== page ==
Washington: Adults who have negative experiences on social media tend to report loneliness, a recent study suggests.
According to the research, positive interactions on social media are not making young adults feel more connected, whereas negative experiences increase the likelihood of them reporting loneliness.
“Social media is, seemingly, about connecting people. So it is surprising and interesting that our investigations reveal social media being linked to loneliness,” said lead author Brian Primack.
According to Primack, perceived social isolation, which is a synonym for loneliness, is associated with poor health outcomes, such as high blood pressure, heart disease and depression. Because social media is so pervasive, it is critically important that we understand why this is happening and how we can help people navigate social media without as many negative consequences.
As part of the study, Primack and his team surveyed 1,178 West Virginia University students aged 18 to 30 about their social media use, to what extent their experiences were positive or negative, and their level of perceived loneliness.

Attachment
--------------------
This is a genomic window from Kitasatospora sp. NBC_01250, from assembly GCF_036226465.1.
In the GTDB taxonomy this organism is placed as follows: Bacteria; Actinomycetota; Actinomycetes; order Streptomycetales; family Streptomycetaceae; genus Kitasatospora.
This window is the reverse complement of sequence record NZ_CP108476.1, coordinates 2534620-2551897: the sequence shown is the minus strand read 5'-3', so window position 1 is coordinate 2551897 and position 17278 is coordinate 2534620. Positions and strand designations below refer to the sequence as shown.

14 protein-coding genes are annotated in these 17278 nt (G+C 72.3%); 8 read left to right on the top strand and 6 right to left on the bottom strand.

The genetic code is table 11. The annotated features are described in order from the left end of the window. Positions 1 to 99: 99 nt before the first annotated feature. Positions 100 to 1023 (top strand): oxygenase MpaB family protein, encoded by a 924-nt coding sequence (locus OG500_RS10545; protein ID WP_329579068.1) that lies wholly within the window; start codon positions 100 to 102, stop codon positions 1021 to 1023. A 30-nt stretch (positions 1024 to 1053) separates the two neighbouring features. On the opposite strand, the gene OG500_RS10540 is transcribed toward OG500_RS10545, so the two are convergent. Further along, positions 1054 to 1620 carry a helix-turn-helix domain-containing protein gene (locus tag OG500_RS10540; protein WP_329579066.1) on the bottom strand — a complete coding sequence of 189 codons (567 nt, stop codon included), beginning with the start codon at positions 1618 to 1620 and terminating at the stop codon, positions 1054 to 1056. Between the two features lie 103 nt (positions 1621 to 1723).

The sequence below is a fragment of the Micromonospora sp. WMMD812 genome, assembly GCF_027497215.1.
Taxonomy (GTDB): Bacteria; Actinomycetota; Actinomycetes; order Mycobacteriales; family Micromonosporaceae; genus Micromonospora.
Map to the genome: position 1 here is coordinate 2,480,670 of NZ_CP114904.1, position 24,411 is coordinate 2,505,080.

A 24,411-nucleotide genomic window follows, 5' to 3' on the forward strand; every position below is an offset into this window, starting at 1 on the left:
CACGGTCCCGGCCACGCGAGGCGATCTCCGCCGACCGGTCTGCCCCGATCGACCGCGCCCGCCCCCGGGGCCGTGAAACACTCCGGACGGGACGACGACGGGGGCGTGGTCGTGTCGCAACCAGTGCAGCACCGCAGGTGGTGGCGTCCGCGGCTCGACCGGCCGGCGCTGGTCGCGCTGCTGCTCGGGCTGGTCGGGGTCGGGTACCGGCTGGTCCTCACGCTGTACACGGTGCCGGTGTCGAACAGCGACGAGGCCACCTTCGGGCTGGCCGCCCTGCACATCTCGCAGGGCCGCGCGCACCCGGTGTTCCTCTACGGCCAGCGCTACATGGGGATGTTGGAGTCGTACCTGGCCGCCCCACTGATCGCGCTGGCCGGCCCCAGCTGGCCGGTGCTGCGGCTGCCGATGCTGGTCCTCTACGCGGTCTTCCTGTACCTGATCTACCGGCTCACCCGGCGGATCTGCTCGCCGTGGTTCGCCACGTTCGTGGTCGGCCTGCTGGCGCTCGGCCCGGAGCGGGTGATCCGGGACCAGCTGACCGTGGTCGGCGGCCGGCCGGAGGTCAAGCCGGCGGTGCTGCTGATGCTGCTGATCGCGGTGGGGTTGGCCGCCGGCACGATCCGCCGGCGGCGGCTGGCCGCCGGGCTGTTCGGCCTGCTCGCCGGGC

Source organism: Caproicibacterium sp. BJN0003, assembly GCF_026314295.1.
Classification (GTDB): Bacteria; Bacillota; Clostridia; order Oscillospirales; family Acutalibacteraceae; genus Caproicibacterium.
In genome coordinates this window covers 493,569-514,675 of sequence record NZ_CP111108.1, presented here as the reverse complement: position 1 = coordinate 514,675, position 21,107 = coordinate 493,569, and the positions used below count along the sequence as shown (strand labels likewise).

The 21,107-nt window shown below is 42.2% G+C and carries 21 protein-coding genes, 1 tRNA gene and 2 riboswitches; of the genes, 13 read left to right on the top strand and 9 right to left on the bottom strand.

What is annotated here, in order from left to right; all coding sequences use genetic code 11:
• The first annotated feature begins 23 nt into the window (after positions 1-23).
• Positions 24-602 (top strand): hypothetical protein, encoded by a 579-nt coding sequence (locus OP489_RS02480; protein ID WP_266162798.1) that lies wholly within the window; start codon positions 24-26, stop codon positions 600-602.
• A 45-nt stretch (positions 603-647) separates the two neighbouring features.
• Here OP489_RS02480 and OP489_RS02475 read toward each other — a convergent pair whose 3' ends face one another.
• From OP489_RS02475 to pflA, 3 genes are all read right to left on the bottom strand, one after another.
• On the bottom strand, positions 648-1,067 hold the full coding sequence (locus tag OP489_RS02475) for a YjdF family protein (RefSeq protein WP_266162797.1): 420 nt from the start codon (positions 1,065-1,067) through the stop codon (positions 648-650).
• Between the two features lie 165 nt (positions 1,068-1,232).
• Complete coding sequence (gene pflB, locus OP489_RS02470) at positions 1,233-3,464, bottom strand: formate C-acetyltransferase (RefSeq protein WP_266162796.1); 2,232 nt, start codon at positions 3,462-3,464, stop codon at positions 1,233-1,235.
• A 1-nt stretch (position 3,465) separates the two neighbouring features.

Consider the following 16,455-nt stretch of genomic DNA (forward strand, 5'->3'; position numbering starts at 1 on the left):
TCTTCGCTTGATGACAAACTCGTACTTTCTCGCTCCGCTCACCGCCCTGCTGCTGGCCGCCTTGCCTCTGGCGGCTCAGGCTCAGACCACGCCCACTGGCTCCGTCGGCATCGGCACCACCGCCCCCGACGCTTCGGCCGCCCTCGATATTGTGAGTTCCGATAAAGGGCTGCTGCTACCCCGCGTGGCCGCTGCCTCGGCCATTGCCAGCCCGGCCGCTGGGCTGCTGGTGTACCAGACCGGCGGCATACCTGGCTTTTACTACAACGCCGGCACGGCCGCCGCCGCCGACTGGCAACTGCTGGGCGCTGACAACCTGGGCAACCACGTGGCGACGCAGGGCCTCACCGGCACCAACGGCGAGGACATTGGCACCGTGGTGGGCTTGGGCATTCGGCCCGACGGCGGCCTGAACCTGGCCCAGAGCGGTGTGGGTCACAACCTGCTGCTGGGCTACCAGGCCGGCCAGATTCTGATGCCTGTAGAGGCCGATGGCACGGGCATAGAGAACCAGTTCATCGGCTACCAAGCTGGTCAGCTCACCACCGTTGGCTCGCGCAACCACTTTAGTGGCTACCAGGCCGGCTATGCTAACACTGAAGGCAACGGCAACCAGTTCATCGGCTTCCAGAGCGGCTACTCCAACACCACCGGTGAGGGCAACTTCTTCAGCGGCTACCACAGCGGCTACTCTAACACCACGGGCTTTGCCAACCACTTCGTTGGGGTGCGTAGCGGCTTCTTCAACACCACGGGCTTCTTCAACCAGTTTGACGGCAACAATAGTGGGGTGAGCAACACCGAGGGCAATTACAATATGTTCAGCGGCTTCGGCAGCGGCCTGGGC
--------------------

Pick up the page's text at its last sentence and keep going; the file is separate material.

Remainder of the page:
The authors studied these perceptions of social media interactions across whatever combination of platforms students were using.
For every 10 per cent increase in negative experiences on social media, the participants reported a 13 per cent increase in feelings of loneliness. However, for every 10 per cent increase in positive experiences on social media, the participants reported no statistically significant change in feelings of loneliness.
There is a tendency for people to give greater weight to negative experiences and traits compared with positive ones, and this may be particularly relevant when it comes to social media. So, positive experiences on social media may be associated with fleeting positive reinforcement, while negative experiences – such as public social media arguments – may rapidly escalate and leave a lasting and potentially traumatic impression, researchers suggest.